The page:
If you were a bond investor in the past three decades, you looked like a genius. As interest rates fell over the past 30 years, prices of high-quality bonds (Treasuries, Municipals, and higher-rated Corporate bonds) rose.

High-quality bond prices do not behave like stock prices. They are determined largely by interest movements. While a stock can go up or down regardless of news, bonds are more about mathematics. If interest rates go way down, bond prices are going to go up. Not maybe. They WILL go up!

Simply reverting to slightly higher interest levels could create a tough atmosphere for bond investors. In response, income-oriented investors have reached for yield into areas they don’t understand, taking risks that they are not comfortable with but deem necessary to meet their goals.

Source: Federal Reserve Bank of St. Louis 2016.


To us, there are five things a retirement income portfolio must aim to deliver: Preserve Capital, Produce Income, Grow over the long-term, maintain Liquidity and keep total costs Reasonable.

Here is how we approach this head-on at Sungarden®:

  1. Preserve – we prioritize hedging against major losses. We use inverse ETFs (Exchange-Traded Funds) but can employ protective options as well, if needed. ETFs are a cross between index mutual funds and stocks. They trade on the public stock exchanges, and they represent a set of securities having a common theme. These securities are a key part of our attempt to deliver on our primary goal as investors: “avoid the big loss.”
  2. Produce Income – dividends that are sufficient, stable and growing offer a great alternative to bond interest from a washed out bond market. That is, the cash paid in a client portfolio is sufficient to meet their desired income from the account. We also want that dividend cash flow to be stable and not subject to being cut or eliminated by the company issuing it. And, we prefer to see that dividend payment grow over time, to fight inflation. We devote significant attention in our research to separating companies whose dividends we believe are sustainable from those whose yields are temptingly high, but not likely to continue without being cut.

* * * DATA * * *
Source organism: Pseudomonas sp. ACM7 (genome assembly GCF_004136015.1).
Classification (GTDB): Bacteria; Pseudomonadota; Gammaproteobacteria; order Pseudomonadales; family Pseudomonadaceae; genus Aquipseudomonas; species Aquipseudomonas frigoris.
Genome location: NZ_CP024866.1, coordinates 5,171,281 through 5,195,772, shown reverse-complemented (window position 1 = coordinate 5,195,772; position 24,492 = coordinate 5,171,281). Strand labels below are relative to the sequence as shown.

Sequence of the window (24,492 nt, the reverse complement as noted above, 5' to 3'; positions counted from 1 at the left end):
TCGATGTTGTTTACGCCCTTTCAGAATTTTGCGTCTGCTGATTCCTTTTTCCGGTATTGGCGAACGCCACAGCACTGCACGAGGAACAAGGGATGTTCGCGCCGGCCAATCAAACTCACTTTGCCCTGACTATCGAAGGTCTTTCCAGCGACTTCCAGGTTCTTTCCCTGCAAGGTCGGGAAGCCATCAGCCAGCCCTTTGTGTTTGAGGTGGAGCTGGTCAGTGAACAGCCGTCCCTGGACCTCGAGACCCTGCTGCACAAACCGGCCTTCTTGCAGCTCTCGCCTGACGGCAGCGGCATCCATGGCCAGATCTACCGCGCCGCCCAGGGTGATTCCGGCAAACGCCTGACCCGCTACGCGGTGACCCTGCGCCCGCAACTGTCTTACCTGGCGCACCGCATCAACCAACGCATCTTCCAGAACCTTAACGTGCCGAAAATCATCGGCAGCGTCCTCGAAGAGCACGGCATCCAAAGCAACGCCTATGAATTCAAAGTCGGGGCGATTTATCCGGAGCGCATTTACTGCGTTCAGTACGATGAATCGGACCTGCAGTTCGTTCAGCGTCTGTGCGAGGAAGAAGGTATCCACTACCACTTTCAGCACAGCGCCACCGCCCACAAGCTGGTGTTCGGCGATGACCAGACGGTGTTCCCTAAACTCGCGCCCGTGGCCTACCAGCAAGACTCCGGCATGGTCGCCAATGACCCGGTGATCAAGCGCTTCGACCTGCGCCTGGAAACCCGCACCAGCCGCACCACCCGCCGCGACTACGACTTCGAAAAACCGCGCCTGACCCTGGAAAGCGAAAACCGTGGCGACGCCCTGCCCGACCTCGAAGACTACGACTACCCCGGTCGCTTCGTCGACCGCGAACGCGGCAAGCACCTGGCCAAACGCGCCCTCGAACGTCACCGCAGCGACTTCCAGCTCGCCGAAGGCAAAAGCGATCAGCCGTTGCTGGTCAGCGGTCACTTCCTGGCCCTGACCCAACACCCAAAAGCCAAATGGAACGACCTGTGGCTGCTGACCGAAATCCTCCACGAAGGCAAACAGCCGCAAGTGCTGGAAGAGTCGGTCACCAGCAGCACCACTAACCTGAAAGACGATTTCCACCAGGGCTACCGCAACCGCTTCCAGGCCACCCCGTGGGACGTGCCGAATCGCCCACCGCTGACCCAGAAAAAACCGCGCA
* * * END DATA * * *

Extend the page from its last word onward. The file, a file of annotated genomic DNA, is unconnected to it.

3. Long-Term Growth – we have identified 10 long-term themes we consider to be undeniable, and they form the focus of our investment approach. By staying focused within these themes, we aim to capitalize on specific secular trends that will outlast the occasional bumps and bruises that limit returns of stock investors that simply “buy the market.” And while we hope to own these companies for a long time, we do not hesitate to practice “portfolio management” if our analysis suggests that is a good idea. As with everything we do at Sungarden®, it’s a constant tradeoff between our expected reward potential and potential decline in value. That balancing act is what we work at every day.
  4. Total Cost – our industry is obsessed with finding low-cost mutual funds and ETFs. But think about it: what is the expense ratio of an individual stock? ZERO. By converting our portfolios from their former mutual fund orientation to one that mixes individual stocks and ETFs (we use only ETFs and mutual funds for smaller accounts), we estimate that the “expense ratio” (i.e. internal cost of the securities we own) of our portfolios is less than 1/3 of what it had been two years ago. We also believe that we can derive more quality income from individual stocks than buying stock mutual funds, as fund expenses cut into the dividends produced. Please note that there is a cost associated with trading individual stocks. Trading turnover and costs should be carefully considered when evaluating any investment strategy.
  5. Liquidity – stocks trade intraday, ETFs do as well. Mutual funds offer next-day liquidity. That’s as far as most investment approaches need to go, in our opinion.